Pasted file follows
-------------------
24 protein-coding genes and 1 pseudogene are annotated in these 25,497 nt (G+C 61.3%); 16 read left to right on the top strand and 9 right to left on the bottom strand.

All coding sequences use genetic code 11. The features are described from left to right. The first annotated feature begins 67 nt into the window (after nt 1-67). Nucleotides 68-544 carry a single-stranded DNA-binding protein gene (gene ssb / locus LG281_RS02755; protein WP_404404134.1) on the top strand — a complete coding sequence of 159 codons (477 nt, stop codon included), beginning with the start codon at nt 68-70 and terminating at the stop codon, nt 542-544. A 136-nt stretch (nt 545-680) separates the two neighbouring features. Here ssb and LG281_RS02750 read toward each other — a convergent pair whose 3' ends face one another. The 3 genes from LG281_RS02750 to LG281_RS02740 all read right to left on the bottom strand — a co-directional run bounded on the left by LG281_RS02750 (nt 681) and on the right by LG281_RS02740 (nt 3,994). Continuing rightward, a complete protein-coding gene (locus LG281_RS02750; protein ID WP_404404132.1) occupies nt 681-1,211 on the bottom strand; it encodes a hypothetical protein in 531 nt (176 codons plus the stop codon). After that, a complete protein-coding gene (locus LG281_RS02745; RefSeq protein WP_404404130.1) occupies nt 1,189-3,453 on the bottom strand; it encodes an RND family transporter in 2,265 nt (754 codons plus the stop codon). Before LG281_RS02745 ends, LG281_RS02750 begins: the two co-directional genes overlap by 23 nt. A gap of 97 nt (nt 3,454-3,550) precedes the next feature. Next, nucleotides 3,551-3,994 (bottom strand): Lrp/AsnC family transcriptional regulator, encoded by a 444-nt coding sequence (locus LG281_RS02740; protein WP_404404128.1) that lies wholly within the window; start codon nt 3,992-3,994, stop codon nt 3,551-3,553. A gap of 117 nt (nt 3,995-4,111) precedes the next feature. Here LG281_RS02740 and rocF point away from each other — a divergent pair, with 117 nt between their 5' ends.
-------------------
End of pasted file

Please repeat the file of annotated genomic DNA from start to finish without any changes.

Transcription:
24 protein-coding genes and 1 pseudogene are annotated in these 25,497 nt (G+C 61.3%); 16 read left to right on the top strand and 9 right to left on the bottom strand.

All coding sequences use genetic code 11. The features are described from left to right. The first annotated feature begins 67 nt into the window (after nt 1-67). Nucleotides 68-544 carry a single-stranded DNA-binding protein gene (gene ssb / locus LG281_RS02755; protein WP_404404134.1) on the top strand — a complete coding sequence of 159 codons (477 nt, stop codon included), beginning with the start codon at nt 68-70 and terminating at the stop codon, nt 542-544. A 136-nt stretch (nt 545-680) separates the two neighbouring features. Here ssb and LG281_RS02750 read toward each other — a convergent pair whose 3' ends face one another. The 3 genes from LG281_RS02750 to LG281_RS02740 all read right to left on the bottom strand — a co-directional run bounded on the left by LG281_RS02750 (nt 681) and on the right by LG281_RS02740 (nt 3,994). Continuing rightward, a complete protein-coding gene (locus LG281_RS02750; protein ID WP_404404132.1) occupies nt 681-1,211 on the bottom strand; it encodes a hypothetical protein in 531 nt (176 codons plus the stop codon). After that, a complete protein-coding gene (locus LG281_RS02745; RefSeq protein WP_404404130.1) occupies nt 1,189-3,453 on the bottom strand; it encodes an RND family transporter in 2,265 nt (754 codons plus the stop codon). Before LG281_RS02745 ends, LG281_RS02750 begins: the two co-directional genes overlap by 23 nt. A gap of 97 nt (nt 3,454-3,550) precedes the next feature. Next, nucleotides 3,551-3,994 (bottom strand): Lrp/AsnC family transcriptional regulator, encoded by a 444-nt coding sequence (locus LG281_RS02740; protein WP_404404128.1) that lies wholly within the window; start codon nt 3,992-3,994, stop codon nt 3,551-3,553. A gap of 117 nt (nt 3,995-4,111) precedes the next feature. Here LG281_RS02740 and rocF point away from each other — a divergent pair, with 117 nt between their 5' ends.